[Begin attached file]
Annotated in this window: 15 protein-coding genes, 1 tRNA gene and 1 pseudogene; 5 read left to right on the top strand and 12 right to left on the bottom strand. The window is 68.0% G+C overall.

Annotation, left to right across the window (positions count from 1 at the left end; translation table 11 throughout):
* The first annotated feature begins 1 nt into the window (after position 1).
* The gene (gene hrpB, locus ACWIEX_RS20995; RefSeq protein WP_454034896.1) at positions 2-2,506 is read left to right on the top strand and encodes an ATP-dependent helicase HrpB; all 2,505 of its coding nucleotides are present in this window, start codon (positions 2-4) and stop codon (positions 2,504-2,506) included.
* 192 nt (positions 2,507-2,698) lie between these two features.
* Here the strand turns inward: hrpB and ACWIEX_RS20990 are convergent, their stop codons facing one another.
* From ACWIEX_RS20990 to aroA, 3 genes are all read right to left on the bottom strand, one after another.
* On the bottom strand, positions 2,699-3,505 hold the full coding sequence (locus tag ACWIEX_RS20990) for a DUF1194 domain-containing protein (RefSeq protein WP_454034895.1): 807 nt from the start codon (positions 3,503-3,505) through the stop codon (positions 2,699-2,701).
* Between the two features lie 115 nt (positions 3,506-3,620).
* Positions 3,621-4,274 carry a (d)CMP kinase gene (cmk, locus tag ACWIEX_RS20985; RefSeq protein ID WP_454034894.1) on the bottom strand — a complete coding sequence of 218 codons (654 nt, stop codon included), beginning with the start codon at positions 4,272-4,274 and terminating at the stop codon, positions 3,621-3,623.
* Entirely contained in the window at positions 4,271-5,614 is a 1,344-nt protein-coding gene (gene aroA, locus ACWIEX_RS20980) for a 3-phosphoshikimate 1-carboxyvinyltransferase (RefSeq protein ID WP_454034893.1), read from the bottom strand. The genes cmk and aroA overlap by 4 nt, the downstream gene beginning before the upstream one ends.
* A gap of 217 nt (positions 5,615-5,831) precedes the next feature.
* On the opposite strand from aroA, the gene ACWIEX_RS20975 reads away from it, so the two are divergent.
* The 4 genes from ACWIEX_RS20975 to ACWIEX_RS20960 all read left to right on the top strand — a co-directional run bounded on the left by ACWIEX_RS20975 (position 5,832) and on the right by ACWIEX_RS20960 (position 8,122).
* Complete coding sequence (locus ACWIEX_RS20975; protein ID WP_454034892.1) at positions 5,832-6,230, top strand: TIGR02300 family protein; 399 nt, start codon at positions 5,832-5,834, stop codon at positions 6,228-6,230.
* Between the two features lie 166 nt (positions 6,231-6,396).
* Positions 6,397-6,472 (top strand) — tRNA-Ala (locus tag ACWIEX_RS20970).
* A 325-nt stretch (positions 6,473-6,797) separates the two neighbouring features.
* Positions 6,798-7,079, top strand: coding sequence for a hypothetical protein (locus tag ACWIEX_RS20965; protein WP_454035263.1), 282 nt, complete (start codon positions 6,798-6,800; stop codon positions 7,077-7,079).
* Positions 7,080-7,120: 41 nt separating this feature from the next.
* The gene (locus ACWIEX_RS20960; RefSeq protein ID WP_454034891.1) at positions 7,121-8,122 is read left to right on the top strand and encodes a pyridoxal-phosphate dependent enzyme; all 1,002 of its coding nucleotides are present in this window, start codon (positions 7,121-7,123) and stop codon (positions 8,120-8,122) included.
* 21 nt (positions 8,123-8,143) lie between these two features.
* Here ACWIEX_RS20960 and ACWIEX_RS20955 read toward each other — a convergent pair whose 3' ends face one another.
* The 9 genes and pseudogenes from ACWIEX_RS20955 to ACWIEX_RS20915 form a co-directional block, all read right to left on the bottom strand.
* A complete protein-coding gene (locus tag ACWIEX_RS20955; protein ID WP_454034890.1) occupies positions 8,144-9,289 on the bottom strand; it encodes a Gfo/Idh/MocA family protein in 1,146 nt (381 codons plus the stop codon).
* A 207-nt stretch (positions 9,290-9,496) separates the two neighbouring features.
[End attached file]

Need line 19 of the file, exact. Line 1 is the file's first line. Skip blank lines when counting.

* Positions 6,798-7,079, top strand: coding sequence for a hypothetical protein (locus tag ACWIEX_RS20965; protein WP_454035263.1), 282 nt, complete (start codon positions 6,798-6,800; stop codon positions 7,077-7,079).